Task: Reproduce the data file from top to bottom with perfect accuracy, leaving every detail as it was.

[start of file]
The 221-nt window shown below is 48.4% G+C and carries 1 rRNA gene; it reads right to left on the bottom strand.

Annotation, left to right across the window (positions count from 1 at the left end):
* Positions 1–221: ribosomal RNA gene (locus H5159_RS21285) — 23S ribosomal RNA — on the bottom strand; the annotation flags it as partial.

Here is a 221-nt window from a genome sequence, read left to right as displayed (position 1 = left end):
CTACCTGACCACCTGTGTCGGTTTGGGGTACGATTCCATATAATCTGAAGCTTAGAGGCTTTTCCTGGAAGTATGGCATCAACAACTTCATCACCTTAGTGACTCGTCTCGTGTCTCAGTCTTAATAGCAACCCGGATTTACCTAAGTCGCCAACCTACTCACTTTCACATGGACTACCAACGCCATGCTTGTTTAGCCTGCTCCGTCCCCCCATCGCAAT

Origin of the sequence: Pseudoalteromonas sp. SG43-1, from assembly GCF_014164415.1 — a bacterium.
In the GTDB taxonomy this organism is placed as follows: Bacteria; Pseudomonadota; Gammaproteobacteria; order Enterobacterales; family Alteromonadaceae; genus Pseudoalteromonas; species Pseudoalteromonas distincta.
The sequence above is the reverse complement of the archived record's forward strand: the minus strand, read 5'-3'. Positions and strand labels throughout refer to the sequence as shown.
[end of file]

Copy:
The 221-nt window shown below is 48.4% G+C and carries 1 rRNA gene; it reads right to left on the bottom strand.

Annotation, left to right across the window (positions count from 1 at the left end):
* Positions 1–221: ribosomal RNA gene (locus H5159_RS21285) — 23S ribosomal RNA — on the bottom strand; the annotation flags it as partial.

Here is a 221-nt window from a genome sequence, read left to right as displayed (position 1 = left end):
CTACCTGACCACCTGTGTCGGTTTGGGGTACGATTCCATATAATCTGAAGCTTAGAGGCTTTTCCTGGAAGTATGGCATCAACAACTTCATCACCTTAGTGACTCGTCTCGTGTCTCAGTCTTAATAGCAACCCGGATTTACCTAAGTCGCCAACCTACTCACTTTCACATGGACTACCAACGCCATGCTTGTTTAGCCTGCTCCGTCCCCCCATCGCAAT

Origin of the sequence: Pseudoalteromonas sp. SG43-1, from assembly GCF_014164415.1 — a bacterium.
In the GTDB taxonomy this organism is placed as follows: Bacteria; Pseudomonadota; Gammaproteobacteria; order Enterobacterales; family Alteromonadaceae; genus Pseudoalteromonas; species Pseudoalteromonas distincta.
The sequence above is the reverse complement of the archived record's forward strand: the minus strand, read 5'-3'. Positions and strand labels throughout refer to the sequence as shown.